If I asked you to name a courageous man in India, what would be your answer? “William Carey!”, someone might say reading about his pioneering missionary work in India. Maybe Gandhi, given his non-deterrent and determinant spirit in his struggle for Indian freedom. Or even Anna Hazare for his single-handed manhandling of the UPA government. Some might even argue with me for my gender insensitivity when calling out for the “courageous”. Often we look up to towering heroes who’ve moved mountains economically, politically or socially and call them courageous, but little do we think of men who faithfully lead their families in the way of righteousness as courageous. Don’t get the idea? Then you need to watch the movie Courageous.
I waited almost year to watch this movie for two reasons: one -their previous movie Fireproof was a box-office hit, and their production this time had to be better. Two -God was dealing with our family habits, lifestyle, ambitions and purposes and this movie was in my thinking, an icing on that cake. And it turned out to be exactly that.
Why watch Courageous?
Courageous is a movie about manhood. We are comfortably living in a crisis which some of us are slothful enough not to recognize. Look around you. Why do you see poor women work their homes and yours for a pittance? Because their drunkard men have absolved themselves of the responsibility of caring for their families. When did India start seeing so many gays and lesbians? Since the time their fathers stopped loving them the right way. Why is the traffic cop, the late-night auto-driver, the bus conductor or the pastor in your next door church a woman? Because men have torn down the femininity of women by being either selfish or just plain stupid. As of last year, American Indian teens are the most drug-abused community amongst other teens and lost fatherhood is one of the causes of such failing children. As the sheriff in the movie admits “…when a father is absent kids are 5 times more likely to commit suicide and abuse drugs, 20 times more likely to end up in prison”. It is in India that a 13 year old maid can be house-arrested by a wealthy family because her father-figure couldn’t care to keep her as his daughter. And it’s our country that can tolerate 70% of its married women undergoing domestic violence. The Biblical assessment of these collective problems is not underestimated womanhood but underplayed manhood ( Isa 3:1-5;12 ). This movie will be an eye-opener for anyone who wants to understand God’s design for manhood specifically in the context of a family.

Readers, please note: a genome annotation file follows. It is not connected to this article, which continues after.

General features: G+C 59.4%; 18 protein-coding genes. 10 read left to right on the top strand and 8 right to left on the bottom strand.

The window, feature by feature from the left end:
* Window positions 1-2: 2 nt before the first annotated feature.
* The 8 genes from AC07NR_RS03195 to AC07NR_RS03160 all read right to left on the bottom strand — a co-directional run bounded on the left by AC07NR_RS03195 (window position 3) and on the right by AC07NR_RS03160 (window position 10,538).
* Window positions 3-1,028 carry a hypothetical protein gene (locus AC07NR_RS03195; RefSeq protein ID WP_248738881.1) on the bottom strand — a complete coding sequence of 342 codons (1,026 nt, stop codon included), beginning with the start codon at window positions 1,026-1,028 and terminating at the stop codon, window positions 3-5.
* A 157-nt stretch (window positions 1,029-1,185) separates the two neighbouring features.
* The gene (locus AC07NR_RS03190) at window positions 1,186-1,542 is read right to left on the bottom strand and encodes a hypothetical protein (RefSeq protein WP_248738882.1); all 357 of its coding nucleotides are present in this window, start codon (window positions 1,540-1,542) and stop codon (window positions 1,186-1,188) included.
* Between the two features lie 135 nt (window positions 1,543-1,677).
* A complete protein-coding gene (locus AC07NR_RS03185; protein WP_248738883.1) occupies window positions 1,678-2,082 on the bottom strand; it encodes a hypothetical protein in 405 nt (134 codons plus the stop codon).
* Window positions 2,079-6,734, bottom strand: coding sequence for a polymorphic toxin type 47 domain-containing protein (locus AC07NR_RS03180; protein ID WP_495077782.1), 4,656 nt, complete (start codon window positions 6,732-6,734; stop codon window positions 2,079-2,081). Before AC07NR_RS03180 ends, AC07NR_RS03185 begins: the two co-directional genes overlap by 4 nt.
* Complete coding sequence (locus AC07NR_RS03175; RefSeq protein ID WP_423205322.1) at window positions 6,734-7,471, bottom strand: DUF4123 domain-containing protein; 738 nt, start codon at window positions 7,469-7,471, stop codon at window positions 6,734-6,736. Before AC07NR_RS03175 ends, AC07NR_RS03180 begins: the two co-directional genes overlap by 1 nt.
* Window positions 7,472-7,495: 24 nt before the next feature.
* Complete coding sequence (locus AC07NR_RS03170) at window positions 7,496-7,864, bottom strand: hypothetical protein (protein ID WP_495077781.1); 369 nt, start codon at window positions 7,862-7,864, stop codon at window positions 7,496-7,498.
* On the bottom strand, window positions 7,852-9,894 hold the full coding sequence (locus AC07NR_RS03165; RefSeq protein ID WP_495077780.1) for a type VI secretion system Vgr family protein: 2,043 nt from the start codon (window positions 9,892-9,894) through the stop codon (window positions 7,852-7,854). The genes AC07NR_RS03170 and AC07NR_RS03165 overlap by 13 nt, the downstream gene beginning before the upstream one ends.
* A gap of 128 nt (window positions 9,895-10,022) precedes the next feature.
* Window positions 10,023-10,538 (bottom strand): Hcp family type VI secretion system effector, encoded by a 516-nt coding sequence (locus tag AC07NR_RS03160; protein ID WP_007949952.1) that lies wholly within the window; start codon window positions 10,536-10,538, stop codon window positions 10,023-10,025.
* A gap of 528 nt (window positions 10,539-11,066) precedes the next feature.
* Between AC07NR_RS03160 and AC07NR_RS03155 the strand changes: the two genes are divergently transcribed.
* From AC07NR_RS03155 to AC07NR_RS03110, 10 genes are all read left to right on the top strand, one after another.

Some scenes are great to watch and absorb over and over. Like, the date night that Nathan has with his 15 year old daughter to secure her trust and heart before he gives her over to another man. Or the scene when Javi walks away from home looking for another job just when he lost one, showing his commitment to care for his family. Humor is never missing from their productions and this one has its fair share of humor especially in scenes where the Hispanic family -Javi and Carmen appear or the “Love you” syndrome of Adams. The movie unashamedly proclaims the Gospel, and that’s good news. The last scene was inspiring, although if it were an Indian movie, that scene alone would have run into a good 15 minutes.
Compared to their last production, this movie was slower, and a bit more depressing one I feel. Unlike Facing the Giants I wasn’t gripped to watch the next scene – often you’ll find yourself shuffling out during the movie to check on your work. The music scores were limited and a lot of emotionally moving scenes seemed drab without an accompanying score.
Soch ka bhoj
This is a great movie for the whole family -it will inspire you, and if you haven’t yet picked up your Bible to study about the topic of fatherhood, it will make you think. However, a word of caution: watching courageous won’t make you courageous. Let’s not buy into the consumeristic myth that movies such as these somehow make you do the right things. This movie may edify you, but it won’t sanctify you. Only the word of God will. So don’t go away from the movie all pumped up and thinking that from now on you’re going to do it right -you won’t. What this can do is point you to the Scriptures so that you can revisit your role, your life and start the process of building your family on scriptural ground, if you haven’t begun that yet. As the Scriptures shape your thinking and your life, you will see that being the man that God wants you to be will indeed demand that you be courageous!
This Book of the Law shall not depart from your mouth, but you shall meditate on it day and night, so that you may be careful to do according to all that is written in it. For then you will make your way prosperous, and then you will have good success. Have I not commanded you? Be strong and courageous. ~ Josh 1:8,9
White Horse Inn: a slightly controversial review, but straight out of the horse’s mouth. May contain spoilers.
Unveiled Wife: a wife’s perspective on the movie